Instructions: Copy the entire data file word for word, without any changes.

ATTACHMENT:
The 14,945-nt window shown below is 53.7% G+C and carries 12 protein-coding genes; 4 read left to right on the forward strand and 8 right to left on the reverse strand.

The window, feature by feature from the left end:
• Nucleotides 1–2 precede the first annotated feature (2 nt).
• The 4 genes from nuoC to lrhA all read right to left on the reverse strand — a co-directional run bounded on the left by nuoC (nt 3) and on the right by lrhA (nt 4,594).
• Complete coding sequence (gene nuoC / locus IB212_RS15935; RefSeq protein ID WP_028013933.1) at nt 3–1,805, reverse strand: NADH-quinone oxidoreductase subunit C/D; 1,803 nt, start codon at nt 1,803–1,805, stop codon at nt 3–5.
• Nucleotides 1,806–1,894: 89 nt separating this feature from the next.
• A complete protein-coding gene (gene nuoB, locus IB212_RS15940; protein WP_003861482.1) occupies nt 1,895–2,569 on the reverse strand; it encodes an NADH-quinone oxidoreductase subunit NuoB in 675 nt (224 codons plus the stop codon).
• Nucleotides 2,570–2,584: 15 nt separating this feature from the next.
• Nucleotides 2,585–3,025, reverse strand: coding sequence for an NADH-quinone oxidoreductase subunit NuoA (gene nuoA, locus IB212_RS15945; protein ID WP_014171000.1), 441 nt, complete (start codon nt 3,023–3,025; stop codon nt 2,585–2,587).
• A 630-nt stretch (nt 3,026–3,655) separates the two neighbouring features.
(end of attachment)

The 14,945-nt window shown below is 53.7% G+C and carries 12 protein-coding genes; 4 read left to right on the forward strand and 8 right to left on the reverse strand.

The window, feature by feature from the left end:
• Nucleotides 1–2 precede the first annotated feature (2 nt).
• The 4 genes from nuoC to lrhA all read right to left on the reverse strand — a co-directional run bounded on the left by nuoC (nt 3) and on the right by lrhA (nt 4,594).
• Complete coding sequence (gene nuoC / locus IB212_RS15935; RefSeq protein ID WP_028013933.1) at nt 3–1,805, reverse strand: NADH-quinone oxidoreductase subunit C/D; 1,803 nt, start codon at nt 1,803–1,805, stop codon at nt 3–5.
• Nucleotides 1,806–1,894: 89 nt separating this feature from the next.
• A complete protein-coding gene (gene nuoB, locus IB212_RS15940; protein WP_003861482.1) occupies nt 1,895–2,569 on the reverse strand; it encodes an NADH-quinone oxidoreductase subunit NuoB in 675 nt (224 codons plus the stop codon).
• Nucleotides 2,570–2,584: 15 nt separating this feature from the next.
• Nucleotides 2,585–3,025, reverse strand: coding sequence for an NADH-quinone oxidoreductase subunit NuoA (gene nuoA, locus IB212_RS15945; protein ID WP_014171000.1), 441 nt, complete (start codon nt 3,023–3,025; stop codon nt 2,585–2,587).
• A 630-nt stretch (nt 3,026–3,655) separates the two neighbouring features.